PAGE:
Tulips, which come from bulbs, bloom in the spring, among the first flowers to appear after winter frosts. After blooming, they die down by mid-summer. If your tulips are not doing well in their current spot, if they are experiencing a lack of sun or poorly-drained soil, you may want to transplant the bulbs. You cannot do this successfully until the foliage dies down completely.
- Moderately Easy
Things You’ll Need
- Organic compost
- Low-nitrogen fertilizer
- Start preparing the new site for the tulips in summer by digging 8 to 12 inches into the soil. Tulips prefer full sun and sandy, well-drained soil. During this time, watch as the foliage of your existing plants turns yellow and place stakes where they reside.
- Lay down 2 to 3 inches of organic compost at the new site; Mix it into the top 8 inches of soil. Lay down a low-nitrogen fertilizer—5-10-10 or 5-10-5—at this time as well. Follow the directions on the package for amounts. Mix it into the top 6 inches of soil.
- Dig up the tulip bulbs soon after Labor Day. Be careful not to injure the bulbs while digging. Place them on a tray and carry them to the new site.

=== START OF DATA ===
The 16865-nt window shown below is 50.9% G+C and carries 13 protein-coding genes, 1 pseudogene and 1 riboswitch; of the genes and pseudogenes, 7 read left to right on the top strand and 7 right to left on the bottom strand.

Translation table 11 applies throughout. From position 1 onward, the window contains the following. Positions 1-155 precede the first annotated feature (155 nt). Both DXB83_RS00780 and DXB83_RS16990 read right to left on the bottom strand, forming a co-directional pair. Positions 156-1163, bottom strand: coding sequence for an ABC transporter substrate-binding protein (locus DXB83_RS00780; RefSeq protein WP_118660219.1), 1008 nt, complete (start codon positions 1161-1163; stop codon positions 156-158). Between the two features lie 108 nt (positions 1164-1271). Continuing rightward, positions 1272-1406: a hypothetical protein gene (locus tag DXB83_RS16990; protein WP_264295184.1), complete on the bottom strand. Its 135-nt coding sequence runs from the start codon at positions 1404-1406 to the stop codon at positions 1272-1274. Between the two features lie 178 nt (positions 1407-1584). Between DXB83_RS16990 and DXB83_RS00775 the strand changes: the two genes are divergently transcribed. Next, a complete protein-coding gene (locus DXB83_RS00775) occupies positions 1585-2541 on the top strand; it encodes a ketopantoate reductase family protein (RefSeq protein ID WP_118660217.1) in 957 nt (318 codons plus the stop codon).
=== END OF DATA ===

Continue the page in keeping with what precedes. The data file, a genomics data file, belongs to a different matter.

- Plant the bulbs so that their tops are about 5 inches below soil level. Space multiple bulbs 4 to 6 inches apart. Water deeply and spread a layer of 2 to 3 inches of mulch over the bulbs to protect them over the winter.
- Water thoroughly during dry spells. Over-watering will cause the bulbs to rot. Most of the time, the rain will take care of the bulbs.
- Fertilize around blooming time with the same fertilizer you used at planting. Apply about 2 pounds per 100 square feet of land. Scratch the fertilizer into the top of the soil and avoid touching the leaves and flowers with it.
- Remove the flowers after they fade. This will divert energy from seed production to the bulb, so it can overwinter and grow again in spring. Cut off the foliage at the base of the plant after it yellows and dies back.